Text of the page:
A new report issued by the Association of College and Research Libraries (ACRL), “Documented Library Contributions to Student Learning and Success: Building Evidence with Team-Based Assessment in Action Campus Projects,” shows compelling evidence for library contributions to student learning and success. The report focuses on dozens of projects conducted as part of the program Assessment in Action: Academic Libraries and Student Success (AiA) by teams that participated in the second year of the program, from April 2014 to June 2015. Synthesizing more than 60 individual project reports (fully searchable online) and using past findings from projects completed during the first year of the AiA program as context, the report identifies strong evidence of the positive contributions of academic libraries to student learning and success in four key areas:
- Students benefit from library instruction in their initial coursework. Information literacy initiatives for freshmen and new students underscore that students receiving this instruction perform better in their courses than students who do not.
- Library use increases student success. Students who use the library in some way (e.g., circulation, library instruction session attendance, online databases access, study room use, interlibrary loan) achieve higher levels of academic success (e.g., GPA, course grades, retention) than students who did not use the library.
- Collaborative academic programs and services involving the library enhance student learning. Academic library partnerships with other campus units, such as the writing center, academic enrichment, and speech lab, yield positive benefits for students (e.g., higher grades, academic confidence, and retention).
- Information literacy instruction strengthens general education outcomes. Libraries improve their institution’s general education outcomes and demonstrate that information literacy contributes to inquiry-based and problem-solving learning, including critical thinking, ethical reasoning, global understanding, and civic engagement.
The three-year AiA program is helping over 200 postsecondary institutions of all types create partnerships at their institution to promote library leadership and engagement in campus-wide assessment. Each participating institution establishes a team with a lead librarian and at least two colleagues from other campus units. Team members frequently include teaching faculty and administrators from such departments as the assessment office, institutional research, the writing center, academic technology, and student affairs. Over a 14-month period, the librarians lead their campus teams in the development and implementation of a project that aims to contribute to assessment activities at their institution.
“The findings about library impact in each of the four areas described above are particularly strong because they consistently point to the library as a positive influencing factor on students’ academic success,” said Karen Brown, who prepared the report and is a professor at Dominican University Graduate School of Library and Information Science. “This holds true across different types of institutional settings and with variation in how each particular program or service is designed.”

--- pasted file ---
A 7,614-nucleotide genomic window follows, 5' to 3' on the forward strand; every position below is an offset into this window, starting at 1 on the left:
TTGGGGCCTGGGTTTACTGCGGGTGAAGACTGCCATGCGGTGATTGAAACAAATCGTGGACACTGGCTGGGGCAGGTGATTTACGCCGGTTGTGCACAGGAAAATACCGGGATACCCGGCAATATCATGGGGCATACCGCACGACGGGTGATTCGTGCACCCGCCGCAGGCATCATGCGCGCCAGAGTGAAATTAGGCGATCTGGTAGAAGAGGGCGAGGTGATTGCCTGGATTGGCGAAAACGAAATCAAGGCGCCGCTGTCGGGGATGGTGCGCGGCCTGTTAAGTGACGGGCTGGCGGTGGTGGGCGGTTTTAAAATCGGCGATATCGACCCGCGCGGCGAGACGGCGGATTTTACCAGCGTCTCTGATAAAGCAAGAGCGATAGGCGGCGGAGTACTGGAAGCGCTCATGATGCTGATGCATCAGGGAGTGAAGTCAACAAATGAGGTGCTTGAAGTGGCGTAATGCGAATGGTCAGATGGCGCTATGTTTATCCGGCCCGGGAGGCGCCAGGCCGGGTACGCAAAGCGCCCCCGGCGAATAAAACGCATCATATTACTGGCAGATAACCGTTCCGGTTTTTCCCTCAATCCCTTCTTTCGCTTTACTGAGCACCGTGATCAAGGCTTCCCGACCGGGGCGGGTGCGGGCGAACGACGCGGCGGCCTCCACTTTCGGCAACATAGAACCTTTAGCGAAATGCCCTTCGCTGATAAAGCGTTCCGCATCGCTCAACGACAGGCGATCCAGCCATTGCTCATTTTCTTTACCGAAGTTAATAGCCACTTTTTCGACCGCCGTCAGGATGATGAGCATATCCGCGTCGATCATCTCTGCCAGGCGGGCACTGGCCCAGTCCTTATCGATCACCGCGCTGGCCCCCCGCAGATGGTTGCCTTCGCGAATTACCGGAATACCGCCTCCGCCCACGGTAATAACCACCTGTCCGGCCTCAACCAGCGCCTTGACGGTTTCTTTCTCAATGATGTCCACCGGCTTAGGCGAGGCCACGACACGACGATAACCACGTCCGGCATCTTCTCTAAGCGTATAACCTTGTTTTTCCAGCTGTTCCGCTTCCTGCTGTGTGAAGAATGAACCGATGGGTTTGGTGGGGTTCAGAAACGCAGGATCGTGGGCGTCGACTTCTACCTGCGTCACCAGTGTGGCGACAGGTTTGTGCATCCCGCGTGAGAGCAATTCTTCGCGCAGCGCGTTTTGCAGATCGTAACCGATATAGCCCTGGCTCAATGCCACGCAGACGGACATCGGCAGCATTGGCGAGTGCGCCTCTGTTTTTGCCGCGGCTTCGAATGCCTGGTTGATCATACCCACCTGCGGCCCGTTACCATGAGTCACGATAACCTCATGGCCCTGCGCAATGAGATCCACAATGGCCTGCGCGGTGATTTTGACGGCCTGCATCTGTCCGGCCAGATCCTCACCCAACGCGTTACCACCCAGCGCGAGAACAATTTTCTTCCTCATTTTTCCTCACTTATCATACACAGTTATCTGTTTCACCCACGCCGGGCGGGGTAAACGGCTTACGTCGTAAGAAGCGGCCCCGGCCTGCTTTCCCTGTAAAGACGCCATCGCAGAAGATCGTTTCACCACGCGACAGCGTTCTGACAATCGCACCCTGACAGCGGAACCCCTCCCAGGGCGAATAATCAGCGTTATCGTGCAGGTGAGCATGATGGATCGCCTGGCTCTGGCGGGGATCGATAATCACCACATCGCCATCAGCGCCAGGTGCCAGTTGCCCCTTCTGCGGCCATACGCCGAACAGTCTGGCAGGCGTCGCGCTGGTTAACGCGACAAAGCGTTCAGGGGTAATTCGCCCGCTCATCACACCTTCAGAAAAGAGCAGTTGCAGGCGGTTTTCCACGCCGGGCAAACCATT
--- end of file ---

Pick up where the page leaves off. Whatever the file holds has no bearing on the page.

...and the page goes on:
In addition, there is building evidence of positive library impact in five areas, although they have not been studied as extensively or findings may not be as consistently strong:
- Student retention improves with library instructional services.
- Library research consultation services boost student learning.
- Library instruction adds value to a student’s long-term academic experience.
- The library promotes academic rapport and student engagement.
- Use of library space relates positively to student learning and success.
In addition to findings about library impact, participant reflections reveal that a collaborative team-based approach on campus is an essential element of conducting an assessment project and planning for subsequent action. Kara Malenfant, contributor to the report and a senior staff member at ACRL, noted, “The benefits of having diverse team members working together are clear. They achieve common understanding about definitions and attributes of academic success, produce meaningful measures of student learning, align collaborative assessment activities with institutional priorities, create a unified campus message about student learning and success, and focus on transformative and sustainable change.”
Read more in the full report “Documented Library Contributions to Student Learning and Success: Building Evidence with Team-Based Assessment in Action Campus Projects.” The executive summary is available as a separate document, formatted to share broadly with campus stakeholders.
Join a free ACRL Presents live webcast to hear more from the report authors on Monday, May 9, from 1:00 — 2:00 p.m. Central time (11:00 a.m. – 12:00 p.m. Pacific | 12:00 – 1:00 p.m. Mountain | 1:00 – 2:00 p.m. Central | 2:00 – 3:00 p.m. Eastern. Convert additional time zones online.) Submit your free registration online by Friday May 6, 2016. Login details will be sent via email the afternoon of May 6. The webcast will be recorded and made available shortly after the live event.